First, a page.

Today I was at the Advertising Research Foundation meetings in New York City. This was organized by the esteemed Joe Plummer of ARF. Joe asked the panel I was on to address issues that emerged in his recent interviews with Gerry Zaltman.
I have long observed the Zaltman research enterprise. Gerry was once a colleague at HBS and I believe him to be one of the nicest human being God ever created. (I once did a drive around Carmel with Gerry and his wife, and I came away thinking that there was something positively saintly about the guy. Coming as it does from a low church Protestant, this is very high praise indeed.) My regard for Gerry was enough to make me hold my tongue when I came across examples of his work.
But now that I had been asked to comment publicly, I felt obliged to speak candidly. As I said this morning during the panel, I believe that there is something wrong with the Zaltman model. I believe the model is missing something. That something is culture.
This wouldn’t matter if Gerry were just talking about brain structure, function or chemistry. But that is not what Gerry does, not for consulting purposes anyhow. What Gerry does is solicit images from consumers (as pictured, to Gerry’s right) and then presume to tell us what these images mean. I understand that Gerry’s book is called "how customers think" but when he hires out for consulting purposes what he gives us is "what customers think."
I have friends in the marketing world who have used Gerry’s Zmet technique to great effect. And I believe all of methodological infighting and territory claiming must defer to this. If the method works, the method is good. The proof of the pudding has nothing to do with the theory of the pudding or the method of the pudding. The proof of the pudding is a client who says, "this was illuminating. I understand my consumer and my market in ways that I did not, could not before."
I am obliged to say that Gerry is making unsound assumptions. He believes that culture and cultures don’t matter. In How the Customer Thinks, he speaks blithely of "human universals" and the "myth of diversity."
Here’s the thing: If cultural diversity doesn’t matter, marketing doesn’t matter. Is this not precisely what we do: account for the ways in which one group of consumers is different from another group of consumers? Segmentation, I believe we call it. Changes in consumer trends? Isn’t this what we do? Aren’t we always looking for not the state of human universals, but the changes in culture that have changed our consumers? What matters for marketing purposes, is always human specifics, not human universals. My target, this brand, the marketing opportunity, right now. What would have happened at Motorola if Geoffrey Frost had been driven by a pursuit of human universals instead of his exquisitely particular understanding of what the technology could do and what the culture would respond to, right now?
I believe that these cultural differences and developments are the very bread and butter, the very point of marketing. But, if what Dr. Zaltman is correct, marketers may strike their tents and surrender the world of marketing to those who are prepared to posit a few simple human universals. Really? Shouldn’t we take exception to this savage act of intellectual reduction? Shouldn’t we insist that consumers are more complicated than this. A few deep and universal meanings inhabiting and informing all human consciousness? Really? Perhaps human beings are actually a little more various, nuanced, and multiple than this. (And if this is not the case, marketing is just so much sound and fury.)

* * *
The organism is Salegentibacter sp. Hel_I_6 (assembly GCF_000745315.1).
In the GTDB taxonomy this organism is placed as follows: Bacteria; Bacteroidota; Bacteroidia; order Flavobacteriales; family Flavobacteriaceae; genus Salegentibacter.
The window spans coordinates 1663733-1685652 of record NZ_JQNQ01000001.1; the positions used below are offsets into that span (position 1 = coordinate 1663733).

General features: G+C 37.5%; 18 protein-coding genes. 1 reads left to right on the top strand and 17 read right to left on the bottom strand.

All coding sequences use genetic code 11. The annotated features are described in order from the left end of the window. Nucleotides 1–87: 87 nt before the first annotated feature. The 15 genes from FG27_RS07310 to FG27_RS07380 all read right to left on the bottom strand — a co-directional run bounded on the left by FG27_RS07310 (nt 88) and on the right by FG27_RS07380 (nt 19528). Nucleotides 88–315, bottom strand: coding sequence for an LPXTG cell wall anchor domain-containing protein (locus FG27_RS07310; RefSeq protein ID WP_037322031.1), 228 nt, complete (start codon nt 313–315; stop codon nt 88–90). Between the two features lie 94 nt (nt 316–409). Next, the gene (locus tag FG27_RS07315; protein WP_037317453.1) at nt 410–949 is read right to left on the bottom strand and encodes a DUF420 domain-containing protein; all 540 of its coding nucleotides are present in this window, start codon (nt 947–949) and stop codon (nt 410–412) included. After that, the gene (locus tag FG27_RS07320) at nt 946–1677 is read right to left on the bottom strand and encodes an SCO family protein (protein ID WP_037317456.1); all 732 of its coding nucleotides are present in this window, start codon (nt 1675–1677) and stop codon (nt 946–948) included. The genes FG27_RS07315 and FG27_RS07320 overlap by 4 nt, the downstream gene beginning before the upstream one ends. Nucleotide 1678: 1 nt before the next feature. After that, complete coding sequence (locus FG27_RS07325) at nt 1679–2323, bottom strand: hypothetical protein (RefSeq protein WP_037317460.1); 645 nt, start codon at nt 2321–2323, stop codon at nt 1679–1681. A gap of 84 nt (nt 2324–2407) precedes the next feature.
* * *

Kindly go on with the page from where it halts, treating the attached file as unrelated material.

When Dr. Zaltman sits down with composite images and claims to see what they mean, I get nervous. To suppose, for marketing purposes, that a single individual can use this technique to capture what anyone from any culture must mean, this is not a persuasive claim.
The problem is not just that Gerry doesn’t get culture. The problem is that he doesn’t understand American culture. In fact, Gerry doesn’t understand contemporary American culture. And this is crucial. God help the marketer who loses touch with where and what his or her culture is at any given moment.
Now, granted, Gerry thinks that knowledge of culture, American culture, and contemporary culture, is gratuitous. And maybe for some analytical purposes it is. But you cannot talk about consumer meanings unless you have a very clear idea of the cultures that supply these meanings. It is important to know how consumers think, and Gerry’s work here is interesting and important. But if we are going to talk about what they think, we have to do what marketers have always done, understand the world in which the consumer lives, understand the life the consumer leads, and understand the cultures that make these worlds and lives make sense.
Zaltman, Gerald. 2003. How Customers Think. Essential Insights into the mind of the market. Boston: Harvard Business School Press.